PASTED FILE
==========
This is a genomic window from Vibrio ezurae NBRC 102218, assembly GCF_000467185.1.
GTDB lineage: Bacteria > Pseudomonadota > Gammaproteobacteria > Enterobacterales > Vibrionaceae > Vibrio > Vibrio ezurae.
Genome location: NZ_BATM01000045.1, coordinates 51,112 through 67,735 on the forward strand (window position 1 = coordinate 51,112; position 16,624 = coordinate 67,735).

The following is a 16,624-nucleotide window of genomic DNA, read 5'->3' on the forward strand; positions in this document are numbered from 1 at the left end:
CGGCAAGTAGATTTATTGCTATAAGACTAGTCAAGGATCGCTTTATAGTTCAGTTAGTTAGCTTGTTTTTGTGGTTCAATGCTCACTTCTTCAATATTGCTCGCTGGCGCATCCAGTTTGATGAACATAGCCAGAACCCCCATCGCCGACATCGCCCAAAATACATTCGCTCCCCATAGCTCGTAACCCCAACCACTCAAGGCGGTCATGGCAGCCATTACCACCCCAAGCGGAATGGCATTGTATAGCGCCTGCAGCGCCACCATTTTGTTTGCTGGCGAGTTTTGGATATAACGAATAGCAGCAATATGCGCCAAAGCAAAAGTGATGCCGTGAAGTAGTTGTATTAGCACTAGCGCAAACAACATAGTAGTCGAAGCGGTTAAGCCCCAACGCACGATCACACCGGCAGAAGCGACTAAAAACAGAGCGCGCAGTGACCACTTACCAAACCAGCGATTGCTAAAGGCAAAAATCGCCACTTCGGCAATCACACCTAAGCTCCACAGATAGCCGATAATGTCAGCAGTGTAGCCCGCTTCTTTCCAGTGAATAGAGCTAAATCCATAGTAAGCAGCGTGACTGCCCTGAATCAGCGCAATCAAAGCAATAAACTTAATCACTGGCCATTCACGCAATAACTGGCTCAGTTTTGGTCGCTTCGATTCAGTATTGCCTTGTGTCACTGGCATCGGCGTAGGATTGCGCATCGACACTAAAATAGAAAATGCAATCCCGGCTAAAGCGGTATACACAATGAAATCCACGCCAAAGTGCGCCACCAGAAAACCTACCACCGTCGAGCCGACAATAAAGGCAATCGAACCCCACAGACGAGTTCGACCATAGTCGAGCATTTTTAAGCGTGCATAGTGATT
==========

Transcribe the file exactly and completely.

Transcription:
This is a genomic window from Vibrio ezurae NBRC 102218, assembly GCF_000467185.1.
GTDB lineage: Bacteria > Pseudomonadota > Gammaproteobacteria > Enterobacterales > Vibrionaceae > Vibrio > Vibrio ezurae.
Genome location: NZ_BATM01000045.1, coordinates 51,112 through 67,735 on the forward strand (window position 1 = coordinate 51,112; position 16,624 = coordinate 67,735).

The following is a 16,624-nucleotide window of genomic DNA, read 5'->3' on the forward strand; positions in this document are numbered from 1 at the left end:
CGGCAAGTAGATTTATTGCTATAAGACTAGTCAAGGATCGCTTTATAGTTCAGTTAGTTAGCTTGTTTTTGTGGTTCAATGCTCACTTCTTCAATATTGCTCGCTGGCGCATCCAGTTTGATGAACATAGCCAGAACCCCCATCGCCGACATCGCCCAAAATACATTCGCTCCCCATAGCTCGTAACCCCAACCACTCAAGGCGGTCATGGCAGCCATTACCACCCCAAGCGGAATGGCATTGTATAGCGCCTGCAGCGCCACCATTTTGTTTGCTGGCGAGTTTTGGATATAACGAATAGCAGCAATATGCGCCAAAGCAAAAGTGATGCCGTGAAGTAGTTGTATTAGCACTAGCGCAAACAACATAGTAGTCGAAGCGGTTAAGCCCCAACGCACGATCACACCGGCAGAAGCGACTAAAAACAGAGCGCGCAGTGACCACTTACCAAACCAGCGATTGCTAAAGGCAAAAATCGCCACTTCGGCAATCACACCTAAGCTCCACAGATAGCCGATAATGTCAGCAGTGTAGCCCGCTTCTTTCCAGTGAATAGAGCTAAATCCATAGTAAGCAGCGTGACTGCCCTGAATCAGCGCAATCAAAGCAATAAACTTAATCACTGGCCATTCACGCAATAACTGGCTCAGTTTTGGTCGCTTCGATTCAGTATTGCCTTGTGTCACTGGCATCGGCGTAGGATTGCGCATCGACACTAAAATAGAAAATGCAATCCCGGCTAAAGCGGTATACACAATGAAATCCACGCCAAAGTGCGCCACCAGAAAACCTACCACCGTCGAGCCGACAATAAAGGCAATCGAACCCCACAGACGAGTTCGACCATAGTCGAGCATTTTTAAGCGTGCATAGTGATT